Coming off our recent industry analyst meeting, Rob Enderle President and Principal Analyst of the Enderle Group, noted in an ITBusinessEdge article:
“Innovation is alive and well in Dell …, and it showcased award after award in the opening. Typically, much of the focus during the opening of an analyst event is on financial performance; this one has sustainability and innovation in their place. Financial performance is tactical and historical. Sustainability and innovation are forward looking and speak to long-term growth and increased capability, and in this instance, not just for Dell but for the U.S. and the world.”
As a 14 year veteran of Dell, I can tell you he is right. Never in our history have we been more committed to cutting edge design and experiences – experiences that matter most to our customers. At Dell, our design philosophy is that it actually isn’t about the design at all. It’s about the customer and what they need to meet their goals. Every detail counts … performance, battery life, and mobility are critical; so are the resistance of the keyboard, the movement of the hinges, the clarity of the display, the temperature of a device … the list goes on.
And the list of award-winning products like the Alienware Area 51, XPS 13, UltraSharp 34 curved monitor and the Latitude Rugged Extreme laptops are winners because of our maniacal obsession over function, graphic design, color, materials, and finishes – the things that make for the best customer experience possible.
This year alone, these products have won CES Innovation, Computex d&i, SPARK, Red Dot, and as of today – IDEA and K-Design awards. As you can tell from the wide range of award-winning product categories from gaming to rugged to monitors and consumer devices our investments in R&D are paying off across the board. We’re on an innovation streak and I couldn’t be more proud of the work the team is delivering for customers worldwide.
This can all be traced back to very thoughtful changes we’ve made in the way we go about designing and developing our products. There is a level of risk-taking I haven’t seen in years, all to help customers navigate an increasingly tricky landscape of mobility, BYOD, security, and productivity needs. This complexity is made all the more difficult by the “teenager test” – we’re not just passing the test we’re turning heads!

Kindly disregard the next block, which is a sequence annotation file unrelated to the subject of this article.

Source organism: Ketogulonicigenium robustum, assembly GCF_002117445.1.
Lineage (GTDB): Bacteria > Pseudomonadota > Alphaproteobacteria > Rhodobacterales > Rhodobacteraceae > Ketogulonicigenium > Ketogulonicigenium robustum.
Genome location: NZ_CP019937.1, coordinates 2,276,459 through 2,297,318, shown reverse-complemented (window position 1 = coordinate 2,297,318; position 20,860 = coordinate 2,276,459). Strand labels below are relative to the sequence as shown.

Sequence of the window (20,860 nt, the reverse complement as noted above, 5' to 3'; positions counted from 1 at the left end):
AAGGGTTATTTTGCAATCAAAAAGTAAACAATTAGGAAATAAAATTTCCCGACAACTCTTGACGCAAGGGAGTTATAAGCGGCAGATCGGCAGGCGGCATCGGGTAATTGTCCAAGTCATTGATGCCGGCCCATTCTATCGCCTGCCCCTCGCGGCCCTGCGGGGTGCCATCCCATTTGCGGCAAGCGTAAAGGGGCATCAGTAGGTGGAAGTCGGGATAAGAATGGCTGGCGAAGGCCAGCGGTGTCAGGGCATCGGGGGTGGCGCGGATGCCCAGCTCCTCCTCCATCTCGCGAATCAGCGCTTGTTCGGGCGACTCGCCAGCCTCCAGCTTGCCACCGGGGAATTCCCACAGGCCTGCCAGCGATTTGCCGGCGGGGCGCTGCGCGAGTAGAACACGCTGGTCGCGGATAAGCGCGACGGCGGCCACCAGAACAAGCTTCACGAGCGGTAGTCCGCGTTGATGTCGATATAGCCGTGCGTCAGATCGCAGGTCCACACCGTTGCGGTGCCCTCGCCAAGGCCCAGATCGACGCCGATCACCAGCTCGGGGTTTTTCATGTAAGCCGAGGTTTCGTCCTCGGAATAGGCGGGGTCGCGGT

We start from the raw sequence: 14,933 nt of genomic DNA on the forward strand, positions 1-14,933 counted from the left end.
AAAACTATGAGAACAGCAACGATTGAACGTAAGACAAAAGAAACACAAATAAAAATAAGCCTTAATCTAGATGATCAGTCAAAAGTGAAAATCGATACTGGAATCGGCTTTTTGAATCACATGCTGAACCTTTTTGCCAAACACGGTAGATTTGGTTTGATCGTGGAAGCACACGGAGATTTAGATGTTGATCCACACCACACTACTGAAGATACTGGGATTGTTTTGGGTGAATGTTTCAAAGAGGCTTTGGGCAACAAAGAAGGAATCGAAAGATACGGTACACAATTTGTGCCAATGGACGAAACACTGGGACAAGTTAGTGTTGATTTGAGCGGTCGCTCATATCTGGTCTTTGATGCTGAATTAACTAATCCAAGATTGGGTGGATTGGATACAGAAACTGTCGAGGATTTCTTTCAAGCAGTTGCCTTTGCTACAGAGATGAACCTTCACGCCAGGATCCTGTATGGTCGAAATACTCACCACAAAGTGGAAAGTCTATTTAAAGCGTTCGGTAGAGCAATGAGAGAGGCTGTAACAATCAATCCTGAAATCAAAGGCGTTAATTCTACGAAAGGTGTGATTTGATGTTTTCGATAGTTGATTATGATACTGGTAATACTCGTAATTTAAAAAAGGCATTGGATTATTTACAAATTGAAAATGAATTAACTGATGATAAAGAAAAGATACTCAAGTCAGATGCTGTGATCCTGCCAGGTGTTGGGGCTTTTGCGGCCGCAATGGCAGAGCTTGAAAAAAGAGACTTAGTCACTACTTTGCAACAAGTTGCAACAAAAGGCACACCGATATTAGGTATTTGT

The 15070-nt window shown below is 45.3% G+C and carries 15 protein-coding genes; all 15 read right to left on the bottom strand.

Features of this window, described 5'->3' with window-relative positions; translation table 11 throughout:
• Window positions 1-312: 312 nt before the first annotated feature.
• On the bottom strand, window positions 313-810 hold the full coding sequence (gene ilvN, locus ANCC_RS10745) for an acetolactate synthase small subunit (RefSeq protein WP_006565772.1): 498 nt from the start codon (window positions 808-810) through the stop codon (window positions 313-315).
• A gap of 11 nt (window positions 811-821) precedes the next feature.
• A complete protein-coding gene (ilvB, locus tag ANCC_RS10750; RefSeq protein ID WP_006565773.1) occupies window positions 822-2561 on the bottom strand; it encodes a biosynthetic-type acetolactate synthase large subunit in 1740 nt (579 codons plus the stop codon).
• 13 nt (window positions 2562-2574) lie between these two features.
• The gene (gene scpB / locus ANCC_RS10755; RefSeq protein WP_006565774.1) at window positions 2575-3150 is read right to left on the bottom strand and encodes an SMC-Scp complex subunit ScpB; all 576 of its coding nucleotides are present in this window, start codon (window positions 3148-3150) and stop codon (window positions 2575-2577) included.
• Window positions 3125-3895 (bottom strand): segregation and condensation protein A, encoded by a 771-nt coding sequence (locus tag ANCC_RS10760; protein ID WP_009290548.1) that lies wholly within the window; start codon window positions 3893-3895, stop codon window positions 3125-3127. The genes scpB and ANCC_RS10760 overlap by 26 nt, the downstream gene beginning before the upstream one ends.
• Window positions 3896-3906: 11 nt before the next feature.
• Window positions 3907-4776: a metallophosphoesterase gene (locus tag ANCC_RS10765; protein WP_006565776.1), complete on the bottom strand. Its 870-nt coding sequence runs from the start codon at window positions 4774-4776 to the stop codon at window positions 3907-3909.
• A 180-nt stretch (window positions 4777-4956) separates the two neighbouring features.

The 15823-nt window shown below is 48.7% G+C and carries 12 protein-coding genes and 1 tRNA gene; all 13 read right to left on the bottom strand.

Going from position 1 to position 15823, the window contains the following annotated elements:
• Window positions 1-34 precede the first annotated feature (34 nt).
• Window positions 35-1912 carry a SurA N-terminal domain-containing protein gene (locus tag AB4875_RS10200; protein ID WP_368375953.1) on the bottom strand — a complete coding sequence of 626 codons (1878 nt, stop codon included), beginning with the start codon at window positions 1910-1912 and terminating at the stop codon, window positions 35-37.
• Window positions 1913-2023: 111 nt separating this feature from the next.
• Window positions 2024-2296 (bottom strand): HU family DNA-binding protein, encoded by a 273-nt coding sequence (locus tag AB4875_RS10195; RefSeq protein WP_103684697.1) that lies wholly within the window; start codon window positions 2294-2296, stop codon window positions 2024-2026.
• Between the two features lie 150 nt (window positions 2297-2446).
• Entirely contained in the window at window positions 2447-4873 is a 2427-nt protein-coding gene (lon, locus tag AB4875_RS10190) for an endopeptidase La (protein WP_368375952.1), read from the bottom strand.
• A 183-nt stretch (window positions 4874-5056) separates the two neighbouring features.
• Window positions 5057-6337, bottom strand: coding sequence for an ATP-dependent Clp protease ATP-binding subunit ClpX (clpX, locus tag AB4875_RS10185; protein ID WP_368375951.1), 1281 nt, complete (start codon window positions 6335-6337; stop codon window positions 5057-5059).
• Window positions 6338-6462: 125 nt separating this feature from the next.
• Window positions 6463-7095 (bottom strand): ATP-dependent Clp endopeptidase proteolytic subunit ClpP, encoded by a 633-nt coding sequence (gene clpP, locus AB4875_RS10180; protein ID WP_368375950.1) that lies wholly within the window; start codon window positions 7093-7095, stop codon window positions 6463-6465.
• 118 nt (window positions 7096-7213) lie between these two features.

Rather than focusing on a fast time-to-market – we’re looking at product design through a different lens. We’re looking over five years into the future to anticipate what our customers will need and the logical steps they will take in the use of their technology. We take that vision and back-cast to figure out what’s needed to make this vision a reality and refine as we move on in the development process. You’ve heard us mention the “long-term view” we can now take as a key benefit of going private, and you’re starting to see the results of those efforts.
Building on the increased investment in design and R&D and entrepreneurial culture we thrive on, the main reason we’re on this winning streak is our fantastic and diverse design team. With industrial designers, behavioral psychologists and architects from all over the world – you get many different views on how to develop all aspects of a product that add up to something we don’t always expect but know our customers will love.
Our design and engineering teams are also set up to maximize successes across all areas of the business. The fact is we are all consumers, and the gap between how we design for home users versus how we design for business users is closing quickly. Because we’re the only integrated IT solutions company in the world serving consumer and businesses, we can take technologies developed for the enterprise and apply them to the products and solutions for consumer customers – and vice versa. Take the reliability testing that goes in to our commercial products. They’re dropped, scorched, frozen and almost endlessly tested for weak-spots to make sure they’re able to survive the lifecycles our commercial customers demand.
All of this testing and all of these learnings are then applied to our consumer products so consumers and commercial customers alike can expect more out of their Dell products. Or the flip-hinge of our rugged convertible notebook, taken from the design of our convertible consumer notebook. Our differentiation in the enterprise is becoming differentiation in the consumer market and our unique ideas in the consumer space are getting integrated on the business side because we know workers want to be proud of the technology they use both at work and at home.
I look forward to sharing more frequent updates here on Direct2Dell on our customer-driven design approach as we head into the second half of the year and CES 2016. We’ve taken a long-term approach to developing innovative products for our customers, and it’s very clear others have been taking notice. I hope you have, too. Share your thoughts.